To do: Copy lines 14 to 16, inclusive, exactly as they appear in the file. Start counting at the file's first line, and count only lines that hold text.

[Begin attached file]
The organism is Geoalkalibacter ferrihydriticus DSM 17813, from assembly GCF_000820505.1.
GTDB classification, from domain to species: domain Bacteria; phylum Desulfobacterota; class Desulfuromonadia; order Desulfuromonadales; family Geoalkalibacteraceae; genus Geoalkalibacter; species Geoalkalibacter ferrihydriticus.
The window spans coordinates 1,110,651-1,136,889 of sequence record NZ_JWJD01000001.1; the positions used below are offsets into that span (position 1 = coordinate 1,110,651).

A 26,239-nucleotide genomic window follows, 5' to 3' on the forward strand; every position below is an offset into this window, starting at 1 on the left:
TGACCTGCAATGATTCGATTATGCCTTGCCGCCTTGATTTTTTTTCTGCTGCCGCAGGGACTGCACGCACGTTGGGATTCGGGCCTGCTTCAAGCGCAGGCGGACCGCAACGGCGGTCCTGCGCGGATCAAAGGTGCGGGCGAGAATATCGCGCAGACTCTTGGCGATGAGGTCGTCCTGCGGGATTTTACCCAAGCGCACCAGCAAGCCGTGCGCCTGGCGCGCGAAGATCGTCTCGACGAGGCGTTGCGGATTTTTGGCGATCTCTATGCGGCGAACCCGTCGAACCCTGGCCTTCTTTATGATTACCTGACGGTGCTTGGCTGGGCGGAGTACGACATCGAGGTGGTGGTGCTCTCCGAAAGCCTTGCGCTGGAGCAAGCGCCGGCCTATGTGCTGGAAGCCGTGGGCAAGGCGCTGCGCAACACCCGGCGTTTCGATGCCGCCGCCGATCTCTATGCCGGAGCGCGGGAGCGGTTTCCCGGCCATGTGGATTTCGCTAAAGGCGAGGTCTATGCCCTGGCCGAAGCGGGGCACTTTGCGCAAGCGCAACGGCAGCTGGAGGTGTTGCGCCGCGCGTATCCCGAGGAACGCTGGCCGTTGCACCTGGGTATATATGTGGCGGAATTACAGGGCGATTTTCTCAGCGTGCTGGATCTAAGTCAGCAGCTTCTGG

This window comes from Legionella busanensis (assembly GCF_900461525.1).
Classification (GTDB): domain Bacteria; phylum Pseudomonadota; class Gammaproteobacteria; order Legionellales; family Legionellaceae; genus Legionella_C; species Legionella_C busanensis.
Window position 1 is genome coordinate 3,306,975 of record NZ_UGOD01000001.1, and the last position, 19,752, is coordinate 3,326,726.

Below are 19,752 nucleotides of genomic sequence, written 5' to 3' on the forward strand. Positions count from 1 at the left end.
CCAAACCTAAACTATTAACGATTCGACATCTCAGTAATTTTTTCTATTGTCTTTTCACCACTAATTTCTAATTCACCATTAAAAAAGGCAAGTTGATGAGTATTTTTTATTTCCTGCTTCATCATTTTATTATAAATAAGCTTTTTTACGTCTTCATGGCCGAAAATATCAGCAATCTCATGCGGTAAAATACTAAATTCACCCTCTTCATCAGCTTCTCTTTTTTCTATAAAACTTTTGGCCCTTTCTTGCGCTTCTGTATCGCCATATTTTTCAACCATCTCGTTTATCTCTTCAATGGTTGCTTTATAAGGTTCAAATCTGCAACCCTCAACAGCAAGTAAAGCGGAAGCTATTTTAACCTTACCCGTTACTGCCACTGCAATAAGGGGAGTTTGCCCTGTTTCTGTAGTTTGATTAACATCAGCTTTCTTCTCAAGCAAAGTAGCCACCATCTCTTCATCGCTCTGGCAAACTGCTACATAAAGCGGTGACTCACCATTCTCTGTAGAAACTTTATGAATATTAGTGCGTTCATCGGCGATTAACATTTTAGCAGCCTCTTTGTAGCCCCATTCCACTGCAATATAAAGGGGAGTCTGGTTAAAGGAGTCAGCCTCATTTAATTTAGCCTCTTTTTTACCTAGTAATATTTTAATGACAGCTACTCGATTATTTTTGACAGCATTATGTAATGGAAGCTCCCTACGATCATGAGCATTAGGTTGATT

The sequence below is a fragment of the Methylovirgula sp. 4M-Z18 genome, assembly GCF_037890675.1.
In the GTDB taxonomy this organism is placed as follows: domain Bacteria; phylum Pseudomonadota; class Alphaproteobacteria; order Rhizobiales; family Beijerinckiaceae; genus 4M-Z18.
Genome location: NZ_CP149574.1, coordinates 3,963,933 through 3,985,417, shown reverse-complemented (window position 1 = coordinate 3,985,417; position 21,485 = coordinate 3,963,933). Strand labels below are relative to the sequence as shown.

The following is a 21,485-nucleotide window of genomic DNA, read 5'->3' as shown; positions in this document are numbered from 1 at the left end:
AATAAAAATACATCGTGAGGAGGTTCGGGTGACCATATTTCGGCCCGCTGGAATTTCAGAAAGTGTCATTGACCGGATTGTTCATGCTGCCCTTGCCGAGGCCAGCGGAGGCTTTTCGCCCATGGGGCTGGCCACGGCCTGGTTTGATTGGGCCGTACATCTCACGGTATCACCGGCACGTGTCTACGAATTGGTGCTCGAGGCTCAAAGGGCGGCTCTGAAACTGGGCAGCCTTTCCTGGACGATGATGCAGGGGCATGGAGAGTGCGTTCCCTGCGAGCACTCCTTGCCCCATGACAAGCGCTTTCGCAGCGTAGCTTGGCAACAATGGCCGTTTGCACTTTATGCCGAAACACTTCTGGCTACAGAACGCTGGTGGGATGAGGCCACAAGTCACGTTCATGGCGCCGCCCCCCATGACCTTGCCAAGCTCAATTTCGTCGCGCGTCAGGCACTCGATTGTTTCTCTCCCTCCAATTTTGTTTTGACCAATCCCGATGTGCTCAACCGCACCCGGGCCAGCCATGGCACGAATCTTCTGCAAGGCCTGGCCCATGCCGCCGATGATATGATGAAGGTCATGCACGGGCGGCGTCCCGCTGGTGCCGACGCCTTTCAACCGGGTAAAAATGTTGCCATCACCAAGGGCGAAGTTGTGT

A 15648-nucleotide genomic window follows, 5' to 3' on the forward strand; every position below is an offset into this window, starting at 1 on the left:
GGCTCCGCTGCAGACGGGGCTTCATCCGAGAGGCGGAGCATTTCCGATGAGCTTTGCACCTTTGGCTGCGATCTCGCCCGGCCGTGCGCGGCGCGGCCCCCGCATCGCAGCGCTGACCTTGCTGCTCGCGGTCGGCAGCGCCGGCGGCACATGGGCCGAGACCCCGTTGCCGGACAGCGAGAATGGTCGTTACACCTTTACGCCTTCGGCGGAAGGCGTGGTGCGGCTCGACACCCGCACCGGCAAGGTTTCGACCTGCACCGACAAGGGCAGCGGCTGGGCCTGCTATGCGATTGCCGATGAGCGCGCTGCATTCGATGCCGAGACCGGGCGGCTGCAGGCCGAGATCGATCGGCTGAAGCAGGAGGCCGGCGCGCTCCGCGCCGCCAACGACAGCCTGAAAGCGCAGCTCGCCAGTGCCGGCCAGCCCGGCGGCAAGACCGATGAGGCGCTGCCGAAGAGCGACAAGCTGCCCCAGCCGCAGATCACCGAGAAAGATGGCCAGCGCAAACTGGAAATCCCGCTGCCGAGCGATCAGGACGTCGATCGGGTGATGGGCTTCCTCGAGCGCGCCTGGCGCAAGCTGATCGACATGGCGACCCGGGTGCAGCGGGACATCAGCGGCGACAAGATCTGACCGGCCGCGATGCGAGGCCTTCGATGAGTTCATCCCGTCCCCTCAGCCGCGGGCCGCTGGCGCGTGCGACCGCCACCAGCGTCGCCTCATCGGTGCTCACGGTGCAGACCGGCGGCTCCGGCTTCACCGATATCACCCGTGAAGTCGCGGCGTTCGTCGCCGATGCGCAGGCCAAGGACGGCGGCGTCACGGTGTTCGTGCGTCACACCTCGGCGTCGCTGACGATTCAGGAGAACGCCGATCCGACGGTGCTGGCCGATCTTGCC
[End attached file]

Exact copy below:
The following is a 21,485-nucleotide window of genomic DNA, read 5'->3' as shown; positions in this document are numbered from 1 at the left end:
AATAAAAATACATCGTGAGGAGGTTCGGGTGACCATATTTCGGCCCGCTGGAATTTCAGAAAGTGTCATTGACCGGATTGTTCATGCTGCCCTTGCCGAGGCCAGCGGAGGCTTTTCGCCCATGGGGCTGGCCACGGCCTGGTTTGATTGGGCCGTACATCTCACGGTATCACCGGCACGTGTCTACGAATTGGTGCTCGAGGCTCAAAGGGCGGCTCTGAAACTGGGCAGCCTTTCCTGGACGATGATGCAGGGGCATGGAGAGTGCGTTCCCTGCGAGCACTCCTTGCCCCATGACAAGCGCTTTCGCAGCGTAGCTTGGCAACAATGGCCGTTTGCACTTTATGCCGAAACACTTCTGGCTACAGAACGCTGGTGGGATGAGGCCACAAGTCACGTTCATGGCGCCGCCCCCCATGACCTTGCCAAGCTCAATTTCGTCGCGCGTCAGGCACTCGATTGTTTCTCTCCCTCCAATTTTGTTTTGACCAATCCCGATGTGCTCAACCGCACCCGGGCCAGCCATGGCACGAATCTTCTGCAAGGCCTGGCCCATGCCGCCGATGATATGATGAAGGTCATGCACGGGCGGCGTCCCGCTGGTGCCGACGCCTTTCAACCGGGTAAAAATGTTGCCATCACCAAGGGCGAAGTTGTGT

A 15648-nucleotide genomic window follows, 5' to 3' on the forward strand; every position below is an offset into this window, starting at 1 on the left: